The American economy could be better. Historically, economic downturns force bizarre changes in otherwise healthy businesses as companies try to calm nervous investors panicked by our fear-mongering media.
Whether motivated by fear, or just a drive to create a better product, we’ve witnessed several interesting changes in the search world. One day Ask is becoming a search destination for women, the next it isn’t. A single report from comScore was twisted eight ways from Sunday in a feigned attempt to prove that search was taking a nosedive.
As is often the case with misinterpreting data or looking for answers where they don’t exist, the real story behind change is probably far more interesting than the headlines.
The Search Double Rifle
Last week, we reviewed the changes occurring in blended search and the impact they’re having on search results pages. Search results pages are changing from direct response mechanisms to interim destinations with (among other things) new technologies that allow searchers to view news, video, and product results in their search results.
Another big change is starting to get some attention (in the New York Times and elsewhere): Google’s “search within a search” is being deployed for large sites with loads of content. In short, instead of directional listings appearing in the search box, users have a new choice within editorial or natural search results. Another search box appears in the search results so searchers can search only that site.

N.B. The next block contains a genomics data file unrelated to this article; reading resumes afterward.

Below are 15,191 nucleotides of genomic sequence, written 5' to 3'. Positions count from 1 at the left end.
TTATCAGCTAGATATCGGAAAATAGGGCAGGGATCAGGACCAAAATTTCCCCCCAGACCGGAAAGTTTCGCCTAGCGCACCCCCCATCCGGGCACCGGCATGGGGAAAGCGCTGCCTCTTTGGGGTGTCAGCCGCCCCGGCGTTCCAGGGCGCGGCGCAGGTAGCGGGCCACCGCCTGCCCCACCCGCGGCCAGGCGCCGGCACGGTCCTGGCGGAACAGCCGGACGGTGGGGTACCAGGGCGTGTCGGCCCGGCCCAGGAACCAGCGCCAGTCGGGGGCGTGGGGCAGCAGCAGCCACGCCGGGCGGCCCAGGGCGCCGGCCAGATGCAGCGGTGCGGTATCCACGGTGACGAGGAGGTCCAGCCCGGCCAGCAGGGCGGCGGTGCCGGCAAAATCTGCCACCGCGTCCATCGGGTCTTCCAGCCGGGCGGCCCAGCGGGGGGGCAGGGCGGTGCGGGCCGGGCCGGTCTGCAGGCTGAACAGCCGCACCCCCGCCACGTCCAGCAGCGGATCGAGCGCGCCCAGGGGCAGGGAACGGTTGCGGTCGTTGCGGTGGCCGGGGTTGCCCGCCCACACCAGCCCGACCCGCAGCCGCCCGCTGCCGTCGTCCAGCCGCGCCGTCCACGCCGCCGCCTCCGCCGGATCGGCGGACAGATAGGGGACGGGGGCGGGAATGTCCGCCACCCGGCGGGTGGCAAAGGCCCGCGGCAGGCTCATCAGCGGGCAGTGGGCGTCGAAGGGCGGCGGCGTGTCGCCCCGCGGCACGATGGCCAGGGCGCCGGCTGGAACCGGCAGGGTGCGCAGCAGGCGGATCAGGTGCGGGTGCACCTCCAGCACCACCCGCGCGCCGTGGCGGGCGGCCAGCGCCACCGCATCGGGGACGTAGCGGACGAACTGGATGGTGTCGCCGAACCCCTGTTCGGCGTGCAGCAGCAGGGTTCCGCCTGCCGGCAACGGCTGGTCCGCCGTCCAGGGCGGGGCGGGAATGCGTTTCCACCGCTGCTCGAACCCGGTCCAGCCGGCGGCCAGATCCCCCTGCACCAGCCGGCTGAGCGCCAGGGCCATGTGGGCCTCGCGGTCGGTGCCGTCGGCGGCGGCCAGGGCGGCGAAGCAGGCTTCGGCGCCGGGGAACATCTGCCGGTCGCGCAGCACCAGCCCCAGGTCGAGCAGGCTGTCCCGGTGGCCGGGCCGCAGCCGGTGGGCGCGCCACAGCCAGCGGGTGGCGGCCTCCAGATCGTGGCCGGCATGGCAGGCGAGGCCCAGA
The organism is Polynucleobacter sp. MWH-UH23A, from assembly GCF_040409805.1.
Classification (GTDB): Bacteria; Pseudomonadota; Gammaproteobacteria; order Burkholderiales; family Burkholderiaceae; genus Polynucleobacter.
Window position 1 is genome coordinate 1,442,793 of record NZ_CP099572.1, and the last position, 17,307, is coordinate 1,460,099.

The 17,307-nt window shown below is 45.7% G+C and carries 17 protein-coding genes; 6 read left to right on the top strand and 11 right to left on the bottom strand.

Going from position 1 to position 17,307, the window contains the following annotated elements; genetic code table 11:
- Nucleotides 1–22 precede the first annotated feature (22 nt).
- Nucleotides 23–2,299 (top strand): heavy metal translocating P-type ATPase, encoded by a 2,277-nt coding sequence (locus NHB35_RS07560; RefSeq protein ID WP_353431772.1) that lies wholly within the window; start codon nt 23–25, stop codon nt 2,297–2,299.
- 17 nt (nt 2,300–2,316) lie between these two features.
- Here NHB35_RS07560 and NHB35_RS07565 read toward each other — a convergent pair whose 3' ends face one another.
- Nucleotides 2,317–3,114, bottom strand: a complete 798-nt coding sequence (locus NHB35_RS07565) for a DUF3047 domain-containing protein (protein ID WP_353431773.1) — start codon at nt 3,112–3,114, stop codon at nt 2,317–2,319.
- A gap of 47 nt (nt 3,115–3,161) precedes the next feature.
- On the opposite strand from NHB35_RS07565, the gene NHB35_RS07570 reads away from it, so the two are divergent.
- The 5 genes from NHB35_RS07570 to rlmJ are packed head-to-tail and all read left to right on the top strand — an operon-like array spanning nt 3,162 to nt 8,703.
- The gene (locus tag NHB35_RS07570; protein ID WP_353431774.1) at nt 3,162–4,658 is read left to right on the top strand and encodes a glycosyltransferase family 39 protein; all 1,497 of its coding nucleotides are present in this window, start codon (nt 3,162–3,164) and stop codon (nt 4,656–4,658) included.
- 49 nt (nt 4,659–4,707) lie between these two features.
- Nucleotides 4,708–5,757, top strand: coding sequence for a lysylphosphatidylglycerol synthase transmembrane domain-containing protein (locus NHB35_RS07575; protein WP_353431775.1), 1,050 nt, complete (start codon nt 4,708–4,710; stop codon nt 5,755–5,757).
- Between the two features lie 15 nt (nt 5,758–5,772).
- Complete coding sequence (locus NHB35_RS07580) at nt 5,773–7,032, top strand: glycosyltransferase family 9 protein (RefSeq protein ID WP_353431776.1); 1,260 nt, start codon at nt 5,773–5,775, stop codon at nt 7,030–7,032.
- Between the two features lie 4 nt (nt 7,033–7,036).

This feature is really just an expansion of the “keyword or phrase + site:url.com” shortcut, e.g. “laptop computer site: bestbuy.com.” This new search feature assumes that site search features can’t make the connection on a Web site and Google can find your content easier or better.
Turn It Off
Naturally, most of the hype surrounding the search within search feature is concerned with Google placing ads alongside site search features, which of course is easily remedied, and missing the mark.
The real buzz should surround the continued evolution of turning the search results page into a destination. Time and time again, research in the enterprise search sector indicates that users search repeatedly and don’t find what they seek.
A report from enterprise search firm Vivisimo from about this time last year highlights research from Forrester that indicates nearly half of sites don’t provide adequate site search utilities.
Google’s motivation? Perhaps more ad inventory. Yet it is more likely that Google feels it’s far better at finding stuff on your site than you are. But again, there’s a bit more going on here.
The Googlevinci Code
As I’ve noted many times before, our stormy economy really doesn’t have to drive changes in search. As the scientific axiom goes, correlation does not imply causation. In other words, one imposing factor may not have anything to do with another, so drawing a line between two unrelated items should be left to the Dan Browns of the world.
Blended search (i.e. search multiplicity), or search within search (a.k.a. enhanced site search) represents a far more significant move in creating a search result destination. Yahoo’s shortcuts and upgrades like linked editorial in Buzz features do the same thing, but in a different way.
Google is coming to terms with its identity as a media company. Yahoo has yet to come to terms with its share price and Ask may or may not be transgendered. Microsoft continues to uncover new ways to build ad revenue with targeting and each of these companies is trying on new forms of search to stay competitive.
Tricking users into spending more time on the search result page isn’t the way to get the job done, but it sure seems like every search site is having a go at this practice.
In the end, experimenting is important. Without experimental accidents, we wouldn’t have the joys of alcoholic beverages. On the other hand, we wouldn’t have the atom bomb either. The real trick in search and connected ad revenue lies in finding the right mix of vermouth, vodka, and olive juice without blowing the whole darn thing up.